Organizational Skills

Common Core State Standards: 
Make Use of Structure
Instructional Strategies: 
Organizing

Every fall, with the beginning of school year, teachers and students take time to get organized.  Teachers set up their classrooms, arrange their schedule, and gather needed materials. Students load up backpacks, make plans with friends, and begin new routines.


How do these seasonally ritualized organizational skills carry over to math? A very organized discipline, math involves skills such as sorting information based on categories and relationships, following mathematical progressions, retrieving facts, and solving word problems. As students move through elementary school, multi-step problems become the norm.


Creating a context for teaching organizational skills in math starts with the way your classroom is arranged. One of the many videos available on the Teaching Channel—a showcase of effective teaching practices—demonstrates how seating arrangements with work stations can improve organizational skills.


Digging down into the instructional process, evidence-based strategies for teaching organizational skills include providing explicit and systematic instruction, using models for problem solving, using graphic organizers to organize information, and using memory aids such as checklists, index cards, acronyms, and study planners.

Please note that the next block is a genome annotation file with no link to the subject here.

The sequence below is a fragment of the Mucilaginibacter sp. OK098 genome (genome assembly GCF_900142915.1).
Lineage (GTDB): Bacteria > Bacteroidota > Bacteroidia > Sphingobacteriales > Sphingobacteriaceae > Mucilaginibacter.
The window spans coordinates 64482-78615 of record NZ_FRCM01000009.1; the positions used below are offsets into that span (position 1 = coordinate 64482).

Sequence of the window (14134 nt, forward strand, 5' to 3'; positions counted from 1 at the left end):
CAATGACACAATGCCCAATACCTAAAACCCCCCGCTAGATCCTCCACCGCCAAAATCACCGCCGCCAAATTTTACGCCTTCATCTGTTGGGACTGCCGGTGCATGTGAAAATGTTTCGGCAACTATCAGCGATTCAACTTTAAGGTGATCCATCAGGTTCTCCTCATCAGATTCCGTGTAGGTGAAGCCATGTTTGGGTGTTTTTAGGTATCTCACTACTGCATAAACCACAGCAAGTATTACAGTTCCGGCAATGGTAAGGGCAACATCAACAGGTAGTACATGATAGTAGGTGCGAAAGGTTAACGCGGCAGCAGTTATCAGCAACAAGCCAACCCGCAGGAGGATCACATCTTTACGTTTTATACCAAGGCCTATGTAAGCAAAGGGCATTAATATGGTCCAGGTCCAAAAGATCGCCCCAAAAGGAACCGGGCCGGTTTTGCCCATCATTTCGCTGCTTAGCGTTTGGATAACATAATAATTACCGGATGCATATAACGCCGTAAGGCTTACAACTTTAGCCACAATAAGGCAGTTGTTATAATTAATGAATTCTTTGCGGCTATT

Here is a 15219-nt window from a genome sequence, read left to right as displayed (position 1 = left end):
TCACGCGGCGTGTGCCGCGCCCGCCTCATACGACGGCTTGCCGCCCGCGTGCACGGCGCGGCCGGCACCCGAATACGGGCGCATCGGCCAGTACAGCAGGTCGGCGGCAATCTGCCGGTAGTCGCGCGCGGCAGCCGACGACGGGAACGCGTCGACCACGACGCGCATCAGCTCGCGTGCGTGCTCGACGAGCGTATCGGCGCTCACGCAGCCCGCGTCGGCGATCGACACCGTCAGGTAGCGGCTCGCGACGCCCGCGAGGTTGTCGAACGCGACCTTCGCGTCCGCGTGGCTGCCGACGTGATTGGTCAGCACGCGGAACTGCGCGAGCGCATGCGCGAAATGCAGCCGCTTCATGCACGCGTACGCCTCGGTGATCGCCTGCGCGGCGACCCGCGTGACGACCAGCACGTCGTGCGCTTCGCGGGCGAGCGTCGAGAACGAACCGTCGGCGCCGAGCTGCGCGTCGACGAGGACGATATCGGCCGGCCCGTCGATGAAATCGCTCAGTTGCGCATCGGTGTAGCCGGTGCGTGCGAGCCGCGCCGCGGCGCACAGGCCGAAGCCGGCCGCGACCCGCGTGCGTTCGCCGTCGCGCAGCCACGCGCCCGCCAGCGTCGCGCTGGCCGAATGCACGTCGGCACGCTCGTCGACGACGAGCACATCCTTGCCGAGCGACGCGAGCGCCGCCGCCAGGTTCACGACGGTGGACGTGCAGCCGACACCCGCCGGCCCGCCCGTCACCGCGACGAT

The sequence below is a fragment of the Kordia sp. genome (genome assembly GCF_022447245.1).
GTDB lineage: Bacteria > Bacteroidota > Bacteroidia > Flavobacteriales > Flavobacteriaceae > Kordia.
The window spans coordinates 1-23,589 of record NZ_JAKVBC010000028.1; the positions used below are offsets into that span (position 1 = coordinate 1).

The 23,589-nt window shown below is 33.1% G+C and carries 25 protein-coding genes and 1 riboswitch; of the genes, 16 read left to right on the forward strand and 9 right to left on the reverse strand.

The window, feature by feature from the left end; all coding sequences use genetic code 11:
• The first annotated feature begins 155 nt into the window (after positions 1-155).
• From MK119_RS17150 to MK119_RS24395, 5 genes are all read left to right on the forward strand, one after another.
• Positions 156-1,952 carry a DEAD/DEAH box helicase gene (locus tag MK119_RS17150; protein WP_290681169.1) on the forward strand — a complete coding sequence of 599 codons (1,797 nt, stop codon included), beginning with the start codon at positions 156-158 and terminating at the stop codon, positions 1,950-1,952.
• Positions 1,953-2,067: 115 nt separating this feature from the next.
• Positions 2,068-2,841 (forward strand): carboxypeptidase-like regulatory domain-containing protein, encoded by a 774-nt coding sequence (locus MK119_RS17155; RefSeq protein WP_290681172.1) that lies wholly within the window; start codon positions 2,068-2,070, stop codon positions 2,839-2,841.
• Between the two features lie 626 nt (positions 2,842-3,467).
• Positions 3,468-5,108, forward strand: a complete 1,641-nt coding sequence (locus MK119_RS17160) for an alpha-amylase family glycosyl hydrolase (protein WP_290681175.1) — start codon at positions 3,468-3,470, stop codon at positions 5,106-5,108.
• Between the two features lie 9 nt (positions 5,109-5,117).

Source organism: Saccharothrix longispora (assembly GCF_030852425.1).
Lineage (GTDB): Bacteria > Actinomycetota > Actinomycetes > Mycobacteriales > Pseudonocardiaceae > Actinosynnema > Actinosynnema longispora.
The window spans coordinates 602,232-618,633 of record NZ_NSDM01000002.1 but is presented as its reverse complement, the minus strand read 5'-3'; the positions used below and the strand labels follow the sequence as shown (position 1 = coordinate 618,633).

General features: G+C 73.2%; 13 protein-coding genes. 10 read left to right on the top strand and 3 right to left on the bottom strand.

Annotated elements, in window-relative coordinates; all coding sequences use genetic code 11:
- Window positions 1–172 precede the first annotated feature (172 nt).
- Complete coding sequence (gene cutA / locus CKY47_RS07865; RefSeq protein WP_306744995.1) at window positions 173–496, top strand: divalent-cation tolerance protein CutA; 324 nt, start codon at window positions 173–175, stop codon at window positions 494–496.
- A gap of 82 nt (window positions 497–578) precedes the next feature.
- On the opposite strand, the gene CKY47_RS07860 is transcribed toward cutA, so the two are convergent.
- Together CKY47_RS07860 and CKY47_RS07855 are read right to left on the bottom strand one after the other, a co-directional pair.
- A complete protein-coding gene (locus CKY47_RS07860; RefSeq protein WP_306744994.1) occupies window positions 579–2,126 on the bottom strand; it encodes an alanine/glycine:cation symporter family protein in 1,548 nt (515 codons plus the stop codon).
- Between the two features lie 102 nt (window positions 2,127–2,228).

With the expanding integration of tablets in elementary classrooms, teachers are looking for apps that can support the development of math skills, especially organizing. 


Below is a curated list of free apps you can try out in your classroom.


Ten Good iPad Apps for Elementary School Practice


24 Good iPad Math Apps for Elementary Students


Free Must-Have iPad Apps for Elementary Math


The 55 Best Free Apps for iPad


10 Outstanding Math Apps for Android


10 Apps for Math Fluency


9 Free Innovative Math Apps for iPad


PowerUp WHAT WORKS (www.powerupwhatworks.org) includes eight Math Instructional Strategy Guides: Organizing, Modeling, Thinking Aloud, Interacting with Peers, Math Language, Supporting Science, Understanding Problems, and Visual Representations. Each Guide provides many suggestions for teaching organizational strategies to students, including an introductory presentation on the strategy, a Lesson in Action, some Quick View Technology videos, and a review of the relevant research.

What's New on PowerUp?

PowerUp WHAT WORKS resources for students with disabilities are now available in OpenEd Resource Library. Customizable lesson plans, materials, videos, and more available in the world's largest online collection of standards-aligned resources.